WASHINGTON, D.C. — President Joe Biden will make a week-long, three country trip this month for a quartet of summits—including one that could potentially put him in the same room as China’s Xi Jinping and Russia’s Vladimir Putin.
White House press secretary Karine Jean-Pierre announced Friday that Biden will first travel to Sharm el-Sheikh, Egypt on Nov. 11 for the COP 27 climate conference before heading to Phnom Penh, Cambodia, to participate in the U.S.-ASEAN Summit of Southeast Asian leaders and the East Asia Summit. He’ll then head to Bali, Indonesia for the Group of 20 summit, a gathering of leaders from most of the world’s largest economies.
The president’s overseas travel begins just days after the pivotal midterm elections in the United States, which will determine which party controls the House and Senate.
The G-20 summit could also offer Biden his first opportunity as president to meet face-to-face with his Chinese counterpart, Xi, and potentially puts him in the same room with Russian President Vladimir Putin and Saudi Arabia’s crown prince, Mohammed bin Salman. The prince, who often is referred to by his initials MBS, is the de facto leader of the oil rich kingdom.
Putin, Xi and MBS have yet to announce their travel plans.
Biden and Xi travelled together in the U.S. and China when both were vice presidents and have held several calls since Biden became president in January 2021. But the U.S.-China relationship has become increasingly fraught.
The U.S. president has taken China to task for human rights abuses against the Uyghur and other ethnic minorities, squelching democracy activists’ voices in Hong Kong, coercive trade practices, its military provocations against democratic, self-ruled Taiwan and differences over Russia’s prosecution of its eight-month -old war against Ukraine
Xi’s government, meanwhile, has criticized the Biden administration’s posture toward Taiwan—which Beijing looks to eventually unify with communist mainland China— as undermining China’s sovereignty and territorial integrity.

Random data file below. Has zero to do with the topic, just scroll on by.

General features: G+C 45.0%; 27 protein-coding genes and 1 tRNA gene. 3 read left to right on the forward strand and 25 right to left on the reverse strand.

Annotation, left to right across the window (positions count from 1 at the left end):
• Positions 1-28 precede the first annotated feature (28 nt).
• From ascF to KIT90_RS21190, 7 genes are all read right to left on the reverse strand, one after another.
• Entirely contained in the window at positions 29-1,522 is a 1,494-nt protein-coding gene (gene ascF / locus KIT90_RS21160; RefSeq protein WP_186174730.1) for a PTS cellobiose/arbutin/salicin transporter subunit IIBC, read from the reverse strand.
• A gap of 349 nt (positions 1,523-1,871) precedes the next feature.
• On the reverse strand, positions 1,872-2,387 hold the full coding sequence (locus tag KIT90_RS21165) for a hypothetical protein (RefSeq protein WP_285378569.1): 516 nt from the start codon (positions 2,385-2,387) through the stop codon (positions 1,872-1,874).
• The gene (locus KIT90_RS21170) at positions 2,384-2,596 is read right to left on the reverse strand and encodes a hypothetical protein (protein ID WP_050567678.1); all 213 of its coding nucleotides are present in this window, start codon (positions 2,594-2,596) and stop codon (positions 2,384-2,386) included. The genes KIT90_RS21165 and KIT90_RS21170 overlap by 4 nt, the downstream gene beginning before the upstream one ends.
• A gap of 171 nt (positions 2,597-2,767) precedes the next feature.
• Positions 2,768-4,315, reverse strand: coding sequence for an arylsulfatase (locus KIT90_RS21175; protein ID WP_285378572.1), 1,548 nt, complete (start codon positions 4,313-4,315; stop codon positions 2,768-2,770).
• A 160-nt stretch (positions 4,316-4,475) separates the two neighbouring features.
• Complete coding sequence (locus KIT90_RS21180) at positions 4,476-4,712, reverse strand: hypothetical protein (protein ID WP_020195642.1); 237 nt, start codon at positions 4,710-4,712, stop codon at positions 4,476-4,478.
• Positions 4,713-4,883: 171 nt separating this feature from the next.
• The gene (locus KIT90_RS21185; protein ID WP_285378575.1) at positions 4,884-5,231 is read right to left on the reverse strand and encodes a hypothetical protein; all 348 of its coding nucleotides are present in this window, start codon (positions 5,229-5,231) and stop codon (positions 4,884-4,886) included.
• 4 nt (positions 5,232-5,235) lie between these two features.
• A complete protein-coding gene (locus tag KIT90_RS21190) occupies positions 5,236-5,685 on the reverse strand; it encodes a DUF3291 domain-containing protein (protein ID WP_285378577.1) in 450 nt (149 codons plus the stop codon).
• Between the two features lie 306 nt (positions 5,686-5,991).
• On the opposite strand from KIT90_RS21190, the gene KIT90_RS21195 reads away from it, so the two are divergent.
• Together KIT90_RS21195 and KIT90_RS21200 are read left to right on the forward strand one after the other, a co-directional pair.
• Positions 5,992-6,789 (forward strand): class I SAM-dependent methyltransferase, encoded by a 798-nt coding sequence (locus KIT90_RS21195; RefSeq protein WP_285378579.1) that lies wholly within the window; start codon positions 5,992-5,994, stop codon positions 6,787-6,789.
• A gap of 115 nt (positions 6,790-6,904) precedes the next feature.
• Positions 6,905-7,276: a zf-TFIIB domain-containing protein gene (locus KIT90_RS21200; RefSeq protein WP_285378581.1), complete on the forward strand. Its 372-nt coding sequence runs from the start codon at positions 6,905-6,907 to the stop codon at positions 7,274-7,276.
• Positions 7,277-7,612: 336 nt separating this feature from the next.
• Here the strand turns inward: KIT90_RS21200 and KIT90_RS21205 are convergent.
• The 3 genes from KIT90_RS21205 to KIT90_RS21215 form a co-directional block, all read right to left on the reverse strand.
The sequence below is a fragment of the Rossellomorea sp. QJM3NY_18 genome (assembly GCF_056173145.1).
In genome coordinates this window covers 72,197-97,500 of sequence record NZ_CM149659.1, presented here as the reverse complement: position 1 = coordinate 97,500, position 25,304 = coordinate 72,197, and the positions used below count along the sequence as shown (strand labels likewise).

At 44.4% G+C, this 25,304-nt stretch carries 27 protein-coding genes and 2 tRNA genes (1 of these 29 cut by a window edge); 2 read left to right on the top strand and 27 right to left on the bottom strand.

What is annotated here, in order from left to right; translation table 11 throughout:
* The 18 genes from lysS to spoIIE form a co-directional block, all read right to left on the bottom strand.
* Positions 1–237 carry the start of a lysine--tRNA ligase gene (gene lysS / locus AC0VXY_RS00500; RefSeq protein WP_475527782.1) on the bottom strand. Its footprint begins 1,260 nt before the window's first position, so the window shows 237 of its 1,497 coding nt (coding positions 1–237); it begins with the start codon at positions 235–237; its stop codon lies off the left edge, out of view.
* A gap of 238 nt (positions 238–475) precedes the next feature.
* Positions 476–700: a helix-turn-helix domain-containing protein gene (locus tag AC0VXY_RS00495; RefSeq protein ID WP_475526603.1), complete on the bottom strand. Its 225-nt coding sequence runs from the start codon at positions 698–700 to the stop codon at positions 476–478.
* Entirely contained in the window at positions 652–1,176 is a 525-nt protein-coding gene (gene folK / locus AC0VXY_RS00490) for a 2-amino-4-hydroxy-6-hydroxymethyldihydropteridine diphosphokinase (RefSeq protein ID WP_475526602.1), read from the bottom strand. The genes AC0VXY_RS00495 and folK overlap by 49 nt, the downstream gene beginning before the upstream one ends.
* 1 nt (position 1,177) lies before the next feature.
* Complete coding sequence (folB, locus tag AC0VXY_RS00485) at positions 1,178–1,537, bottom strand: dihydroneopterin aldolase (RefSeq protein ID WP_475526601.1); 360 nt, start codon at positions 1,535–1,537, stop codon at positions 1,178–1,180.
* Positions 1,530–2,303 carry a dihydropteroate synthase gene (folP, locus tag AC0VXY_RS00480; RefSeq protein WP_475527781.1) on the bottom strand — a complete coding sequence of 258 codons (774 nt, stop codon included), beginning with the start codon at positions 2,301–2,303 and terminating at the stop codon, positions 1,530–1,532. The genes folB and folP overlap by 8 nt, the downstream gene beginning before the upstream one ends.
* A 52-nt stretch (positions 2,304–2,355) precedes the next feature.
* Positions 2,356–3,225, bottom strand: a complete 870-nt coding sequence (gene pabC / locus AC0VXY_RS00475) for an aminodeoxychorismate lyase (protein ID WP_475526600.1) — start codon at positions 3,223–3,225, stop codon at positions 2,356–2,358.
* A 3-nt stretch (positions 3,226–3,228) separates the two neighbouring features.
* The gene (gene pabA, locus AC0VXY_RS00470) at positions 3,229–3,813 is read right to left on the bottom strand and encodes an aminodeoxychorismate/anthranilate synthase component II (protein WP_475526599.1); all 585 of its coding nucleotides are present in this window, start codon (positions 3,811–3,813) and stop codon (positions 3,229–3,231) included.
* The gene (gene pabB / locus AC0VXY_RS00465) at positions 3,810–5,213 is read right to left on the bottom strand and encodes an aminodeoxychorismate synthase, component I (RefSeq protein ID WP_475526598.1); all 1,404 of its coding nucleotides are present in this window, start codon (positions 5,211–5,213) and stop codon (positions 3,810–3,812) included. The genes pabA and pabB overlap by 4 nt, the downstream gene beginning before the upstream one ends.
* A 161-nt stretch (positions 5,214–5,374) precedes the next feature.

White House National Security Council spokesman John Kirby said earlier this week that U.S. and Chinese officials were working to arrange a meeting of the leaders but one has not yet been confirmed. Biden on Wednesday at the start of a meeting with Defense Department officials underscored the “responsibility to manage increasingly intense competition with China.”
“We must maintain, as I said, our military advantage, but we’re making it clear that we don’t seek conflict,” Biden said.
It’s less likely that Biden would hold one-on-one meetings with Putin or MBS.
The Biden administration organized the international community to hit Moscow with a barrage of sanctions following the Russian invasion of Ukraine and has pledged more than $40 billion in economic and military assistance to assist Ukraine and its neighbors impacted by the war.
Biden and Putin held a face-to-face meeting in Geneva, Switzerland, in June 2021, months before Russia began massing troops along Ukraine’s border. They last spoke by phone in February, with Biden warning Putin that Russia would face “severe costs” if he moved forward with the invasion.
Biden announced earlier this month that there would be “consequences” for Saudi Arabia after the Riyadh-led OPEC+ alliance moves to cut oil production. The White House also said it is reevaluating its relationship with the kingdom in light of the oil production cut that White House officials say will help Russia, another OPEC+ member, pad its coffers as it continues its nearly eight-month war in Ukraine.
Vice President Kamala Harris will travel separately to Bangkok, Thailand, to attend the Asia-Pacific Economic Cooperation Leaders’ meeting Nov. 18-19, and then visit Manila, the Philippines, the White House said.